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Catalog Data

Mead Johnson and Company  Search this
Physical Description:
foil (packaging material)
norethindrone, 1 mg (drug active ingredients)
ethinyl estradiol, 0.05 mg (drug active ingredients)
paper (packaging material)
plastic (packaging material)
overall: 14 cm x 10.3 cm x .4 cm; 5 1/2 in x 4 1/16 in x 3/16 in
overall: 1/2 in x 5 1/2 in x 4 in; 1.27 cm x 13.97 cm x 10.16 cm
Object Name:
contraceptive, oral
Other Terms:
Pharmaceutical; Contraceptives; Patent Medicines; Drugs; Non-Liquid
Place made:
United States: Indiana, Evansville
Date made:
ca 1978
Description (Brief):
The popularity of “the Pill” created a new market for pharmaceutical companies. For the first time, healthy women would be taking medication for an extended period of time. Pill manufacturers developed unique packaging in order to distinguish their product from those of their competitors and build brand loyalty. Packaging design often incorporated a “memory aid” to assist women in tracking their daily pill regimen, as well as styled cases to allow pills to be discreetly carried in bags and purses. The National Museum of American History’s Division of Medicine and Science’s collection of oral contraceptives illustrates some of the changes that the packaging and marketing of the Pill underwent from its inception in 1960 to the present.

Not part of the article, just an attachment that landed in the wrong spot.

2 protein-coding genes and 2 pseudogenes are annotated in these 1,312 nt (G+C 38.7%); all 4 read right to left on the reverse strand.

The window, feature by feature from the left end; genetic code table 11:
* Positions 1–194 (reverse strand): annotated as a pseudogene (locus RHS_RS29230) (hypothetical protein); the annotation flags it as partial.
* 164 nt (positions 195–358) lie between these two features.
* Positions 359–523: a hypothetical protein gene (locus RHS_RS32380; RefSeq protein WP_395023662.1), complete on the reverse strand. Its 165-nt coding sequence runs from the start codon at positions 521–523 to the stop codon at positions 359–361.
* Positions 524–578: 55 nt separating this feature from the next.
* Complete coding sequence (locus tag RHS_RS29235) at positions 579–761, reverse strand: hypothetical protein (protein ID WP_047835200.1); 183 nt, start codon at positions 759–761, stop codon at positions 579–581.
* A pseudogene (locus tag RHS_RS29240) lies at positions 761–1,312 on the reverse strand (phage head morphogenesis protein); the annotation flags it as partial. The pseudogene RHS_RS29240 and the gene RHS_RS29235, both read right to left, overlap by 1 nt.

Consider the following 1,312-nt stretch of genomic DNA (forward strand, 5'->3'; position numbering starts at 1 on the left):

Mead Johnson & Company of Evansville, Indiana, produced this Ovocon-50 brand oral contraceptive in 1978. The packaging consists of a white pouch decorated with an orange and pink flower. The 28-pill regimen is in a cardboard blister pack, divided into four rows of seven. To maintain the routine of taking a daily pill, Ovocon included a fourth week of inert green pills. A booklet entitled “What you should know about the pill” was included with this oral contraceptive starter pack.
Currently not on view
Birth Control/Contraception  Search this
Women's Health  Search this
Credit Line:
Gift of Gladys Abell and Lester D. Johnson, Jr., M.D.
ID Number:
Accession number:
Catalog number:
See more items in:
Medicine and Science: Medicine
Health & Medicine
Birth Control
Data Source:
National Museum of American History